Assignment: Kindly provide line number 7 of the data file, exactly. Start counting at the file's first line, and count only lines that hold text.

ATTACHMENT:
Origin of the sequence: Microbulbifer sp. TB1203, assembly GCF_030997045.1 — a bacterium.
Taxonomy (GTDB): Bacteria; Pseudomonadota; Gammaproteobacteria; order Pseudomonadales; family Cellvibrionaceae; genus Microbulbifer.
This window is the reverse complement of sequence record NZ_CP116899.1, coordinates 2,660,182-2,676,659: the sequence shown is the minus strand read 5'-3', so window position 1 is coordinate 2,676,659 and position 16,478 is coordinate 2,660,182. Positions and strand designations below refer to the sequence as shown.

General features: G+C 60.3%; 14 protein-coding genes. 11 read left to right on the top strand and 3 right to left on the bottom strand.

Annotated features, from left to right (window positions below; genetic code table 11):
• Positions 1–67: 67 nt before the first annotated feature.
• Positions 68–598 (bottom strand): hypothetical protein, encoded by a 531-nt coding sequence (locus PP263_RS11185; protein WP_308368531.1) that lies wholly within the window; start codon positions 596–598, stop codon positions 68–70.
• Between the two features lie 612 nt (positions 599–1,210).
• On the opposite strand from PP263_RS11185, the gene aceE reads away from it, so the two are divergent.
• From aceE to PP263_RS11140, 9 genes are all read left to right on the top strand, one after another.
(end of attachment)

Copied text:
• Positions 68–598 (bottom strand): hypothetical protein, encoded by a 531-nt coding sequence (locus PP263_RS11185; protein WP_308368531.1) that lies wholly within the window; start codon positions 596–598, stop codon positions 68–70.